The likely cause is the revival of the scheming, passing midfielder. When Santi Cazorla called Arsenal FC team-mate Mathieu Flamini “a coach on the pitch” in a Guardian interview last season, it was for his “balance, positioning and intelligence”, not because the Frenchman was tinkering with Arsène Wenger’s 4-2-3-1. Former Spain coach Vicente del Bosque – himself once a midfielder matching the above description – has defined this string-pulling position as “an extension of the coach on the pitch”.
So did tactical tinkering by players die out with knickerbockers, 2-3-5 formations and King Edward VII? Not really, although it was more common in the 1960s and 1970s. Sandro Mazzola, FC Internazionale Milano idol and son of Torino FC great Valentino, recalls an instance from the last 16 in the 1963/64 European Champion Clubs’ Cup.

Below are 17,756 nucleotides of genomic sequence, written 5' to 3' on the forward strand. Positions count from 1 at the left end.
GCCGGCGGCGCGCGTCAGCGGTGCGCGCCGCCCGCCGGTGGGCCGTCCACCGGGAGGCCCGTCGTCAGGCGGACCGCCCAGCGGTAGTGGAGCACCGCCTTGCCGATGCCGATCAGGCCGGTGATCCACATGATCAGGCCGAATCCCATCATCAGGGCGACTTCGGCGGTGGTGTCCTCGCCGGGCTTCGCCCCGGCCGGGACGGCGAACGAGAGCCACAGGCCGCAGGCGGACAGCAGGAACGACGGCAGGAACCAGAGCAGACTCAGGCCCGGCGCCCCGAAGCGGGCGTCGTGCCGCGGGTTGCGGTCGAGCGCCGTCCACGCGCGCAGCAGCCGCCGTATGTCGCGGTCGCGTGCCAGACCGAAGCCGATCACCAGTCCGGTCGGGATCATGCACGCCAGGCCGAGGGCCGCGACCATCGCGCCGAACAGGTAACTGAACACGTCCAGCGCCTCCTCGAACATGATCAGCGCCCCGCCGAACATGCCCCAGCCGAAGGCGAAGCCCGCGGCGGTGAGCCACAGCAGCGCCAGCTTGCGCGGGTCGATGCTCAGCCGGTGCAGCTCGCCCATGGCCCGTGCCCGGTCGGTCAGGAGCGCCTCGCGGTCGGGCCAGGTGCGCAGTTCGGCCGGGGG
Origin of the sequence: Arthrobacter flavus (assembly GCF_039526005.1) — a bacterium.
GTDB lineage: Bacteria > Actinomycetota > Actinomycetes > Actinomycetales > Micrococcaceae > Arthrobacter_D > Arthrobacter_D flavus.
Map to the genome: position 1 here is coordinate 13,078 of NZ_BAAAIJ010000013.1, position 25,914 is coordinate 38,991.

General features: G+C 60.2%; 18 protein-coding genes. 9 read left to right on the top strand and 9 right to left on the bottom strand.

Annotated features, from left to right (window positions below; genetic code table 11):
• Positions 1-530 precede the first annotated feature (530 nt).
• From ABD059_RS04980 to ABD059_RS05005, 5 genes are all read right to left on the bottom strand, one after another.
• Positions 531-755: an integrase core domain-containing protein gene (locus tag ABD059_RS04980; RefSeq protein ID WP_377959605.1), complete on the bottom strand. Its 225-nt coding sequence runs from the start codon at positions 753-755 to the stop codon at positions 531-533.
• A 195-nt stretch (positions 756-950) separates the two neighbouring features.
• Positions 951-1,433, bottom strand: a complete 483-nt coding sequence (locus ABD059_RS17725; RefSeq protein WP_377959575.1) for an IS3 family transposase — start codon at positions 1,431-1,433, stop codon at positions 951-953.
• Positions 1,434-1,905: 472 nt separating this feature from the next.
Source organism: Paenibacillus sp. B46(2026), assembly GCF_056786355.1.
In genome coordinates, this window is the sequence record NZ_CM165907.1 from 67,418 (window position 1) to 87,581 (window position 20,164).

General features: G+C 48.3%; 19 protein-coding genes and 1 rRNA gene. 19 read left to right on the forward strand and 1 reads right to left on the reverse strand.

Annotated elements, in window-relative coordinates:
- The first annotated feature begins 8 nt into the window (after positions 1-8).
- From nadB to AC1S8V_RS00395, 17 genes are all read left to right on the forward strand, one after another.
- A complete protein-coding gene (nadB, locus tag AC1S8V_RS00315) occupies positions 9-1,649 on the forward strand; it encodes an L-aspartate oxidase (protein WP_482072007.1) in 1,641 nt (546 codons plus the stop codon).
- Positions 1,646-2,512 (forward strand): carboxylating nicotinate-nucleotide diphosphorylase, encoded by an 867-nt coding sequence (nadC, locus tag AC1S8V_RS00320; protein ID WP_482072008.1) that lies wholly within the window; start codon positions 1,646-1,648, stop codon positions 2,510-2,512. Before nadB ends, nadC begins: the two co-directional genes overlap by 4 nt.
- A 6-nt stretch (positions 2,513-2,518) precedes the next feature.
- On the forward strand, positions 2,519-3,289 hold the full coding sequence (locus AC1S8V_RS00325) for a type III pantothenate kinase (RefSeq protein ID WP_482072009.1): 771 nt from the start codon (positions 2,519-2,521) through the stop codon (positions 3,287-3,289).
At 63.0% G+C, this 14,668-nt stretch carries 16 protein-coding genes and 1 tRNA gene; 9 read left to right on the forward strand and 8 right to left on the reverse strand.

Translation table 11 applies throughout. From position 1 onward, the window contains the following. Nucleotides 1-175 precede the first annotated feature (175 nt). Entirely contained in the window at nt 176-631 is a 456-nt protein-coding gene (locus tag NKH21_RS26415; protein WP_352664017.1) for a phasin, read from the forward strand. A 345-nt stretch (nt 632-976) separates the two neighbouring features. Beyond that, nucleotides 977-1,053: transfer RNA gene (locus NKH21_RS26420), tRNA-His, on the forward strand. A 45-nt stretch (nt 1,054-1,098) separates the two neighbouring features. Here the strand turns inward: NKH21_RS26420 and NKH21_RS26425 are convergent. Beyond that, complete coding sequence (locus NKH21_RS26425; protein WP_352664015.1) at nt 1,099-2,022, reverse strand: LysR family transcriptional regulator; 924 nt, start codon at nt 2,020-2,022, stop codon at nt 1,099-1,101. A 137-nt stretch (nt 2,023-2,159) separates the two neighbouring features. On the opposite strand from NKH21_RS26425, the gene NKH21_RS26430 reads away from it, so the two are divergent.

“Against Monaco, we were down to nine [captain Armando Picchi and another injured player remained on the pitch as substitutions were not yet allowed],” he said. “Picchi changed my position and yelled: ‘Now, play like your father!’ I became a lion – I even started tackling. Then [Helenio] Herrera took credit for the move with the press. As ever.” Picchi was “monstrously intelligent” when anticipating play, says Mazzola. “Herrera said it was him, but Picchi was the real commander.”